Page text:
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Phillips 66 Stock Falls the Least Compared to Its Peers

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Phillips 66’s performance

Phillips 66 (PSX) stock has fallen 7.7% in the past month, higher than the fall in the broader market indicator, the SPDR S&P 500 ETF (SPY). SPY has fallen 5.7% in the same period.

However, among its peers, Phillips 66 stock has fallen the least. Valero Energy (VLO), Marathon Petroleum (MPC), and PBF Energy (PBF) have lost 18.4%, 19.7%, and 21.1%, respectively, in the same period.

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Phillips 66’s moving averages

On May 3, 2019, Phillips 66’s ten-day moving average stood 1.9% below its 30-day moving average. However, now the gap between both moving averages has widened to 5.6% due to a steeper fall in PSX’s ten-day moving average. The bigger the gap is between moving averages, the more difficult it is for the ten-day moving average to cross over the 30-day moving average—not a favorable scenario.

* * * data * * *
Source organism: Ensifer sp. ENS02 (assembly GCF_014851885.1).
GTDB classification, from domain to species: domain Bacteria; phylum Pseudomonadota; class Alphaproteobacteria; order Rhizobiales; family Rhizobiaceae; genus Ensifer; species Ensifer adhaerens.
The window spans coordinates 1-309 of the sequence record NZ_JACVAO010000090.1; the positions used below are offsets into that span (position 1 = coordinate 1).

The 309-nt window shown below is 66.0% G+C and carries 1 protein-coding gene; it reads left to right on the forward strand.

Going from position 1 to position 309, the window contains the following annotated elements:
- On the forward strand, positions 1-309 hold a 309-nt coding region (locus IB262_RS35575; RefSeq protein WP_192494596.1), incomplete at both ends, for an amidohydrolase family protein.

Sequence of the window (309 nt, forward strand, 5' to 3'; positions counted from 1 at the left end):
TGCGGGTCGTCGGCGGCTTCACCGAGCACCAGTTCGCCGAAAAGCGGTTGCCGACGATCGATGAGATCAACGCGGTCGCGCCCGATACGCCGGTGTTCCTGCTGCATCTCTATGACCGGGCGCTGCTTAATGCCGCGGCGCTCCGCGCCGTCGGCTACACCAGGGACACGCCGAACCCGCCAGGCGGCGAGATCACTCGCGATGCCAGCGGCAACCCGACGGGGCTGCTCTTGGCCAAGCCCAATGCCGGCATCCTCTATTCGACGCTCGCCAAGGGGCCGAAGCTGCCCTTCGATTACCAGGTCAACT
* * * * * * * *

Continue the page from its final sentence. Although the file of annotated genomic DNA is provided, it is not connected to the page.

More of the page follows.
Why has Phillips 66 stock fallen?

In the past month, Phillips 66 stock has fallen due to weaker equity markets. Lower first-quarter earnings could have also affected the stock. Phillips 66’s adjusted pretax earnings fell due to a year-over-year fall in its Refining, Chemicals, and Marketing and Specialties earnings partially offset by a rise in its Midstream earnings. For more on these earnings, read Phillips 66 Posts Weak First-Quarter Earnings.

However, the fall in PSX has been restricted by better refining crack conditions. The US Gulf Coast WTI 3-2-1, the benchmark crack, has risen 11% YoY to $20.1 per barrel in the second quarter. The US Gulf Coast is a vital refining area for Phillips 66, which processed 36% of its total oil and feedstock throughput in the region in the first quarter. The rise in the crack could support PSX’s refining margin and earnings in the quarter.

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